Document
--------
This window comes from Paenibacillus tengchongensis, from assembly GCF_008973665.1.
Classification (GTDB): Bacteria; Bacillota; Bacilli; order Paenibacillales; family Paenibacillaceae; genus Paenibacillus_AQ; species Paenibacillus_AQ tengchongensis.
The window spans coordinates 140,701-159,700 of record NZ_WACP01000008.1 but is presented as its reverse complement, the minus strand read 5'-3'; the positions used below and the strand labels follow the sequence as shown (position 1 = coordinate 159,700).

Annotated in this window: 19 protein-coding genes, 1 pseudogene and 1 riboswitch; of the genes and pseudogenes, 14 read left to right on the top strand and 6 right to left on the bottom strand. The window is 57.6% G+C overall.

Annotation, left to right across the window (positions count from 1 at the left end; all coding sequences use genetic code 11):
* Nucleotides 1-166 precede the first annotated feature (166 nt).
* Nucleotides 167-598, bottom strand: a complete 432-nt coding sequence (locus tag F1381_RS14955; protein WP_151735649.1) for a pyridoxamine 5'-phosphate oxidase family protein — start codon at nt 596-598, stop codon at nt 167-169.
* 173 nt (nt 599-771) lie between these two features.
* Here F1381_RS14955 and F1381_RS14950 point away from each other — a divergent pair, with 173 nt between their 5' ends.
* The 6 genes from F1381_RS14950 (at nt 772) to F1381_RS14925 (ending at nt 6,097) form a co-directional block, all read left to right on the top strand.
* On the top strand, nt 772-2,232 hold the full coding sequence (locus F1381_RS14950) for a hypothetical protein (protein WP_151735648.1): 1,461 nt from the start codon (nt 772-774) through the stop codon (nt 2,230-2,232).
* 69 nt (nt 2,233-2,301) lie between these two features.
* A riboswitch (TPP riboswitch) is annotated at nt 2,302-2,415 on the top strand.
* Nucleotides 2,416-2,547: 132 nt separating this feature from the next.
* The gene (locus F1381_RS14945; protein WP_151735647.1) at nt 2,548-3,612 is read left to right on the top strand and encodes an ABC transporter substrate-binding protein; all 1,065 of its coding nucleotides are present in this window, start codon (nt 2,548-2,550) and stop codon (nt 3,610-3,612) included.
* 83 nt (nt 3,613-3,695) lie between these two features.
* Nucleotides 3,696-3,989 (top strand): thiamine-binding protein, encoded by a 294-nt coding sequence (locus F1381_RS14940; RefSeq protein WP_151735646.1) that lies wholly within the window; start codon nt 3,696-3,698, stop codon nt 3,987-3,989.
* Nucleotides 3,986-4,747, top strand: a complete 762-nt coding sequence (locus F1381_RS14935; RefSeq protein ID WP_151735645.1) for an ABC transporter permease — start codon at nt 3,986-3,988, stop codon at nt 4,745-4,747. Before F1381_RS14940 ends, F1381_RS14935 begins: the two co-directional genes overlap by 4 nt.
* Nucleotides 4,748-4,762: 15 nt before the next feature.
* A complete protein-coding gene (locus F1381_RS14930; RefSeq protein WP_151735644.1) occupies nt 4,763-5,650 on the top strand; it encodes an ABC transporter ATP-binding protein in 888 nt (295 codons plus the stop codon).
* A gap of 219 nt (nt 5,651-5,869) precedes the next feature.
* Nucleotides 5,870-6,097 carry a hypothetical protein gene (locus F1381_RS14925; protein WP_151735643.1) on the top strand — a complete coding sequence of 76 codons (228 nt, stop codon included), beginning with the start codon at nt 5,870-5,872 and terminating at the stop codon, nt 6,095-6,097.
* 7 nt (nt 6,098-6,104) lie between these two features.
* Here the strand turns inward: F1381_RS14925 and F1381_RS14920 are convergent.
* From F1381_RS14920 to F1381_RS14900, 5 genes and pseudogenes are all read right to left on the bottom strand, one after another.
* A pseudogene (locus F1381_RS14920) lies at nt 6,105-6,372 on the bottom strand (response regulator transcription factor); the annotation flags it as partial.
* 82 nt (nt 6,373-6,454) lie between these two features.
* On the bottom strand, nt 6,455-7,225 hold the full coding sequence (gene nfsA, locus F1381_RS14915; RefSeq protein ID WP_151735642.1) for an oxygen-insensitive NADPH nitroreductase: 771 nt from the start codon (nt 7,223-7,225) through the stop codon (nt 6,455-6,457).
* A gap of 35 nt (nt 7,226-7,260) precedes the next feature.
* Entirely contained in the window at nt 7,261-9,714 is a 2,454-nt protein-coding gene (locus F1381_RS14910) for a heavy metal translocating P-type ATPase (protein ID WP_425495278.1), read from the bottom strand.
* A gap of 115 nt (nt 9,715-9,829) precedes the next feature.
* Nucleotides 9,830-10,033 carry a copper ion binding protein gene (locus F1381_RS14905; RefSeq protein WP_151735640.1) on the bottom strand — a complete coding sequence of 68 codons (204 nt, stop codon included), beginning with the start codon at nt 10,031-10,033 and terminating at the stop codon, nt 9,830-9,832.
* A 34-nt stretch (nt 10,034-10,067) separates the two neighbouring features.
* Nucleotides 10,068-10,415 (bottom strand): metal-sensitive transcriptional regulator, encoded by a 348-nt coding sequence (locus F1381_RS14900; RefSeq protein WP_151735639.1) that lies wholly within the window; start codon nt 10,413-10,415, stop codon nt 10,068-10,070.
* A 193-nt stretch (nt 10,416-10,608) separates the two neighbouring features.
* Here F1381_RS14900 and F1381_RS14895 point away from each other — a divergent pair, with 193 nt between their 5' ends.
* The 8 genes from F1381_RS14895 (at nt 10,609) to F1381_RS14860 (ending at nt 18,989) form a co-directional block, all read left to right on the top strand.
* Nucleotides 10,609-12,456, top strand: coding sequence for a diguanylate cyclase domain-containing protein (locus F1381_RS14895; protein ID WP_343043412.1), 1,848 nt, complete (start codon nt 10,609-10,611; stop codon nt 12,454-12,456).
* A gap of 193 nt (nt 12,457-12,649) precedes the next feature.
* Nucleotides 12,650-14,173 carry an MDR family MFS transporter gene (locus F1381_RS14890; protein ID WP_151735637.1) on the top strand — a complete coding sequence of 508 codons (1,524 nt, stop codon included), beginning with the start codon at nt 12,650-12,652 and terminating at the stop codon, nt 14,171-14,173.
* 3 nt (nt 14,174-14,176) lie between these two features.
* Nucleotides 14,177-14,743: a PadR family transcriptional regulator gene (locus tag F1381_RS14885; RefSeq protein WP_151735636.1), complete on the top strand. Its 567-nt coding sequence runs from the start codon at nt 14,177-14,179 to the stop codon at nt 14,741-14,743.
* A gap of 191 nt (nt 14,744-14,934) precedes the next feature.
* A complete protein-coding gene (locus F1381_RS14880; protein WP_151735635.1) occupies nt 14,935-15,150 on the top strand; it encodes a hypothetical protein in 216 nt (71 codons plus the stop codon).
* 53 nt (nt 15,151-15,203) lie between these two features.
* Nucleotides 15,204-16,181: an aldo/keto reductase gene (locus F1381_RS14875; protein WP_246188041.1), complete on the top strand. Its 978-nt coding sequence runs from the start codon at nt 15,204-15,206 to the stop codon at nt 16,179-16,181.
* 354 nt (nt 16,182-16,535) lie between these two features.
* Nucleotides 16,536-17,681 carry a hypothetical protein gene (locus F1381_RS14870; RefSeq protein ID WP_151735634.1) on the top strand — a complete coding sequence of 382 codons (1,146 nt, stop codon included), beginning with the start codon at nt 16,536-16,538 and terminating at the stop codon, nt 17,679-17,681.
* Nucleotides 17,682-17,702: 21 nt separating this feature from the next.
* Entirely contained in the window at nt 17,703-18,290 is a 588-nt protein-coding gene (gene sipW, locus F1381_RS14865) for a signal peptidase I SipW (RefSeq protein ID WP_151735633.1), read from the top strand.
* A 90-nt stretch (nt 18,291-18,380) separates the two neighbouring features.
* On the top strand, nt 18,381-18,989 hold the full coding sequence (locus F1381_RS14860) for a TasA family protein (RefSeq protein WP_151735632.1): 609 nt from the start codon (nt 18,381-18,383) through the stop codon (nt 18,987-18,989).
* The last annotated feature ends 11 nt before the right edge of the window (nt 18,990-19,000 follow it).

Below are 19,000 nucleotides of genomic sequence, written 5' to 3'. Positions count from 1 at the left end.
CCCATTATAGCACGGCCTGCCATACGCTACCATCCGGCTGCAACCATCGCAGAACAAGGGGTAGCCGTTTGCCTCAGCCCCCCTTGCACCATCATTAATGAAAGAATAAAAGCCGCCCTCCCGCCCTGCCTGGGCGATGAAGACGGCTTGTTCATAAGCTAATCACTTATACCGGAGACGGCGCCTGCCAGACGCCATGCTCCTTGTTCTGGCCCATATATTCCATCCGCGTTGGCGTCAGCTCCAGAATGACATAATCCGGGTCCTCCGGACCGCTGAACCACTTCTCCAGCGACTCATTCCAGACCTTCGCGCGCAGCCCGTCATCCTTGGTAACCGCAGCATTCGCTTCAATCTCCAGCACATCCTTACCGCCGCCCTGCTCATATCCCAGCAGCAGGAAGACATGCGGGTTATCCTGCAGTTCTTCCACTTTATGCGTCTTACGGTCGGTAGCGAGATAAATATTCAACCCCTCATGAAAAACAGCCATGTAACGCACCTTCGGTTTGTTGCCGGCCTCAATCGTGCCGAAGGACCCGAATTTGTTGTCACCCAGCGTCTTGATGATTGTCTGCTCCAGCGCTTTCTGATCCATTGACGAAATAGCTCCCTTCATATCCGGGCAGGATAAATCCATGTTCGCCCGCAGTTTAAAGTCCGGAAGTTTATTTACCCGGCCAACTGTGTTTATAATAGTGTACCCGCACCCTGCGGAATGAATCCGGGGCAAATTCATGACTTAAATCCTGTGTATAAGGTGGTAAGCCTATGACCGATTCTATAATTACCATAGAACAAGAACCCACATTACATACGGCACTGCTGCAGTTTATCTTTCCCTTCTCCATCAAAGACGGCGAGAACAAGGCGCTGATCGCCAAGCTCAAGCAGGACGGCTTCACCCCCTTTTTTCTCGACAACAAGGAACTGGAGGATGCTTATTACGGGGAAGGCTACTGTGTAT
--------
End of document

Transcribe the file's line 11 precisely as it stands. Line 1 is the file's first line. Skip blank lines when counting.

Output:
* On the top strand, nt 772-2,232 hold the full coding sequence (locus F1381_RS14950) for a hypothetical protein (protein WP_151735648.1): 1,461 nt from the start codon (nt 772-774) through the stop codon (nt 2,230-2,232).